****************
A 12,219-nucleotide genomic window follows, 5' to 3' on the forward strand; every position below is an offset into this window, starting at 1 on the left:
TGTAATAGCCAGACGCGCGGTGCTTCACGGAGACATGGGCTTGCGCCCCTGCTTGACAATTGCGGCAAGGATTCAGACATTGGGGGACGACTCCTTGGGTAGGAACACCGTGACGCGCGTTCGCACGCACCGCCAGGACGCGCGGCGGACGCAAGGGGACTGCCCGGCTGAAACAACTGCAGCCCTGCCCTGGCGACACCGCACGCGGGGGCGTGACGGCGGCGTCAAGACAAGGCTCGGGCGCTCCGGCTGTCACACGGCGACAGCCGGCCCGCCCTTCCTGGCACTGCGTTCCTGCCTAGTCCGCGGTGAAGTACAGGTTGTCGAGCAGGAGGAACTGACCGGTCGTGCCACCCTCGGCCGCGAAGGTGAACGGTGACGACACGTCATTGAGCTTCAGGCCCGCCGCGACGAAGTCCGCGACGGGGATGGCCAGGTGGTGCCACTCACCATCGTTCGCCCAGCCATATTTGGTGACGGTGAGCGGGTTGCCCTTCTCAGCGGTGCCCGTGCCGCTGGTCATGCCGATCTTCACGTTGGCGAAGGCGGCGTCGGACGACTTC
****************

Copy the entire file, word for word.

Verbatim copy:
A 12,219-nucleotide genomic window follows, 5' to 3' on the forward strand; every position below is an offset into this window, starting at 1 on the left:
TGTAATAGCCAGACGCGCGGTGCTTCACGGAGACATGGGCTTGCGCCCCTGCTTGACAATTGCGGCAAGGATTCAGACATTGGGGGACGACTCCTTGGGTAGGAACACCGTGACGCGCGTTCGCACGCACCGCCAGGACGCGCGGCGGACGCAAGGGGACTGCCCGGCTGAAACAACTGCAGCCCTGCCCTGGCGACACCGCACGCGGGGGCGTGACGGCGGCGTCAAGACAAGGCTCGGGCGCTCCGGCTGTCACACGGCGACAGCCGGCCCGCCCTTCCTGGCACTGCGTTCCTGCCTAGTCCGCGGTGAAGTACAGGTTGTCGAGCAGGAGGAACTGACCGGTCGTGCCACCCTCGGCCGCGAAGGTGAACGGTGACGACACGTCATTGAGCTTCAGGCCCGCCGCGACGAAGTCCGCGACGGGGATGGCCAGGTGGTGCCACTCACCATCGTTCGCCCAGCCATATTTGGTGACGGTGAGCGGGTTGCCCTTCTCAGCGGTGCCCGTGCCGCTGGTCATGCCGATCTTCACGTTGGCGAAGGCGGCGTCGGACGACTTC